That new addition to the LUFC arsenal of away day ditties rang out from the terrace at about 8.15pm last night, as the vertically poised element of the Leeds following passed collective observation on the difficulty on watching a football game while partially sighted, due to the trivial matter of the star that sustains life on Earth making its daily passage below the horizon.
|The Sun and Bates - common ground?|
Not ones to ponder the awe of nature or contemplate the relative futility of our comparative existences, the next move by some were to condemn; “The Sun’s a c**t! And so is Bates!”... well, I suppose a 50% hit rate isn’t all that bad – ask Billy Paynter. The more astute observations followed; the predominant theme being that the Sun may have inadvertently done us all a passing favour – they had a point. Last night wasn’t great.
|'Bates Out!' at The Beech|
As seems standard, the away following justified something rather better; around 2,000 Leeds supporters in a crowd of 3,127 was enough to ensure that the preceding record of outnumbering the home support at every ground was maintained. Most of those who travelled seemingly headed towards The Beech prior to the game; the 20-30 man queues at the door to get inside to the bar suggested so. It was also a pre-match location for the faithful ‘Bates Out’ banner that now appears to be gaining a celebrity status of its own; several people posing for photographs, basking in its reflective – if slightly soiled and stained - revolutionary glow.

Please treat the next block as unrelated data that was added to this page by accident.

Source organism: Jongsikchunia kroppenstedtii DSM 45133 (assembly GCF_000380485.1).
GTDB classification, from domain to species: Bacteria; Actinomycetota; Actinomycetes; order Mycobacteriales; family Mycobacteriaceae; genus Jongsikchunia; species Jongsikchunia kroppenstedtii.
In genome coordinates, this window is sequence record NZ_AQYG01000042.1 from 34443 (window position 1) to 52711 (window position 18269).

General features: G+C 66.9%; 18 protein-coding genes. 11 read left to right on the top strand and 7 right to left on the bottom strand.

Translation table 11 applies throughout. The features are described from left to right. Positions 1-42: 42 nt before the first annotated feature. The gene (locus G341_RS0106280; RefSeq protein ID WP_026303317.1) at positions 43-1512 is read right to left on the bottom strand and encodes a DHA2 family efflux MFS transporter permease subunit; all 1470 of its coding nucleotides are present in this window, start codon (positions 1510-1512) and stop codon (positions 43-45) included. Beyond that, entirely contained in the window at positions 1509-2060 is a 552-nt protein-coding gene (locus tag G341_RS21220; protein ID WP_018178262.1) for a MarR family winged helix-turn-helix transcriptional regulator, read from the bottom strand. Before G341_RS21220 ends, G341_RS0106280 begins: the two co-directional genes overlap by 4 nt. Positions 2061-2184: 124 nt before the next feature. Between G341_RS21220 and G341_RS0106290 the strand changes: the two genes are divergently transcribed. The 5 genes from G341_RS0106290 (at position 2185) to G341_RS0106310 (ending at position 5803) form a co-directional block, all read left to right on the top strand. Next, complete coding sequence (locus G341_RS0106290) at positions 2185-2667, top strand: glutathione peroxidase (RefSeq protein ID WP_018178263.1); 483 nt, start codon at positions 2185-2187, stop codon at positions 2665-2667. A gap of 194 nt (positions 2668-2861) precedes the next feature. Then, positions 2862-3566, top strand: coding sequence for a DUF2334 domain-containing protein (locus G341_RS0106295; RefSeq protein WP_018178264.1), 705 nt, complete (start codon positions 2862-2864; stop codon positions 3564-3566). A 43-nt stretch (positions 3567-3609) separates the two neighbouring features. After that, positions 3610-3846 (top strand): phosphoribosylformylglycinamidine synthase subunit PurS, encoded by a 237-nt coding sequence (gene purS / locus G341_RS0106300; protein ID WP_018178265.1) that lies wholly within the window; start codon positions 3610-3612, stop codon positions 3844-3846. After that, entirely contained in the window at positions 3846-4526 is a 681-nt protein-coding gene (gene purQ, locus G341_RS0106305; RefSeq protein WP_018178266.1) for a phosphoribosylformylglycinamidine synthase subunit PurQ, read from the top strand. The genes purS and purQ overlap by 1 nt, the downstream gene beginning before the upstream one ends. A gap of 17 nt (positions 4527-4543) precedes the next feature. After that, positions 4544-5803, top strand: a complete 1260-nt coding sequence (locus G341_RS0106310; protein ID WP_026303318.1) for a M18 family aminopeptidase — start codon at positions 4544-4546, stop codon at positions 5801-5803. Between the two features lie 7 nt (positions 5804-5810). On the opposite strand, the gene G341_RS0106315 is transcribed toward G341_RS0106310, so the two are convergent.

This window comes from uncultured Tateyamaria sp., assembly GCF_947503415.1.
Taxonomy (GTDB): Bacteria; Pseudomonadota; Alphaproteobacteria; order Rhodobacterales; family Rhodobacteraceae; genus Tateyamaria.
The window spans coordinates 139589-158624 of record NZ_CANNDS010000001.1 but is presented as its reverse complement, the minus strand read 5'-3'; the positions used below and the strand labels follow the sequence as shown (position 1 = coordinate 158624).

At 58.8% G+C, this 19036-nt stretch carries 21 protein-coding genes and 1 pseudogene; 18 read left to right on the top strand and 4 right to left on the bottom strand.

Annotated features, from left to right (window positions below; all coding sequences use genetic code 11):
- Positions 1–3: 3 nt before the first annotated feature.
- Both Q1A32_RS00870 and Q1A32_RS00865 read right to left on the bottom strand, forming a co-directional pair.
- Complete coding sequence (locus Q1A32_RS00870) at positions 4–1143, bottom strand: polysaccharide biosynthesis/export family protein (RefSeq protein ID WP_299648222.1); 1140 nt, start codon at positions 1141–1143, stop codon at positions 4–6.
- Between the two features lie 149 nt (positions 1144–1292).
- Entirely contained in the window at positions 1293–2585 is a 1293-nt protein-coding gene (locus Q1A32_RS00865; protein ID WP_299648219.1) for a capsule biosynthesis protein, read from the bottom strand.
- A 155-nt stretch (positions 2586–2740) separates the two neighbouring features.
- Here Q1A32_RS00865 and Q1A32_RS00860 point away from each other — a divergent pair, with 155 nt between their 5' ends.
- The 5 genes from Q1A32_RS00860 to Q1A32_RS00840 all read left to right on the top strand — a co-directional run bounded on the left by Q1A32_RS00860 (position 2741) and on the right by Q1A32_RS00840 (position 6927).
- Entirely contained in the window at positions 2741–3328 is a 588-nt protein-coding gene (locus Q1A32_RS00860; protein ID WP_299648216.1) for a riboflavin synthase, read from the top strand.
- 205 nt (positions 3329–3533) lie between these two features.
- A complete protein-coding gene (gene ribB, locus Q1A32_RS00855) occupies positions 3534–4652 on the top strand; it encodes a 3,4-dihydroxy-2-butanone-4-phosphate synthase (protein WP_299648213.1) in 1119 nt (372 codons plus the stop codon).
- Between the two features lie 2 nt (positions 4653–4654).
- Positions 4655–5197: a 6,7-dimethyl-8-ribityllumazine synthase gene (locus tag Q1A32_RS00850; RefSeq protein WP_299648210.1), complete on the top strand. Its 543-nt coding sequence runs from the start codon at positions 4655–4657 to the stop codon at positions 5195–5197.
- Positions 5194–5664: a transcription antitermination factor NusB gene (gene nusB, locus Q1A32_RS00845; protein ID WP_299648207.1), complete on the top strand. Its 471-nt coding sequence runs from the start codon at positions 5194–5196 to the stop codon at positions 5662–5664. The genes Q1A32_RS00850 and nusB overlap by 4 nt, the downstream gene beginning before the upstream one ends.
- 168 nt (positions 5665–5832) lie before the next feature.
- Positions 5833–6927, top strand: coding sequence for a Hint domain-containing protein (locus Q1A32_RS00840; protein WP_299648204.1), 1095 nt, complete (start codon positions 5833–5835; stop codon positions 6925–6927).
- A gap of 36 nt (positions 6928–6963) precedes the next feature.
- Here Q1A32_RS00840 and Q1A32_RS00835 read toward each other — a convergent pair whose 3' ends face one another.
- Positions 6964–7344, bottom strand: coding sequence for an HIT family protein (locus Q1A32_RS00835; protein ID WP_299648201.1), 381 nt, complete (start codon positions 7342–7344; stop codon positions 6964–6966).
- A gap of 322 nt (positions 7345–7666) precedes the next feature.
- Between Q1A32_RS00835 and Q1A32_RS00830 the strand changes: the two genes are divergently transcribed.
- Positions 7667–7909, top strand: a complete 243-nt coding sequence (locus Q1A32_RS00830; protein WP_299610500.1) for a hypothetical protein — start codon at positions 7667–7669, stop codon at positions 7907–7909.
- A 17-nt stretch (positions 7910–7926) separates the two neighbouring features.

The stadium like its surroundings is a strange juxtaposition of the old and new; the traditional and modern; heritage and ambition. Built in 2005, it shining outer modernity stands in stark contrast to the adjacent, dilapidated Pirelli plant that bequeathed it its name and inside the theme continues; while the club is (thankfully) another notch on the Pukka Pies outlet roster, for those rallying against the corporate face of football ground catering, there is reason to rejoice – faggots are on the menu…yes, you did read that correctly; while the stadium is very much 21st century, the menu is at least in part, rooted somewhere between the wars.
|Deep in the heart of 'Anvil Country'?|
Move on to the terrace though and an even greater divergence; gaze to the left and there’s an impressive stand-long, row of corporate boxes, but gaze straight ahead, just to the right of goal and there it is, a hoarding that reads ‘Anvil Hire Ltd’ – what is this?! Is there really a market for hiring anvils in contemporary Britain? I can’t recall seeing anvils being given prominent listing space in the Jewson catalogue. What do these people do for a living? Are the suburban dwellings around the stadium just a façade and beyond the immediate surroundings, Burton is a medieval settlement…I probably gave this a little too much thought, but as I say, the game wasn’t all that great.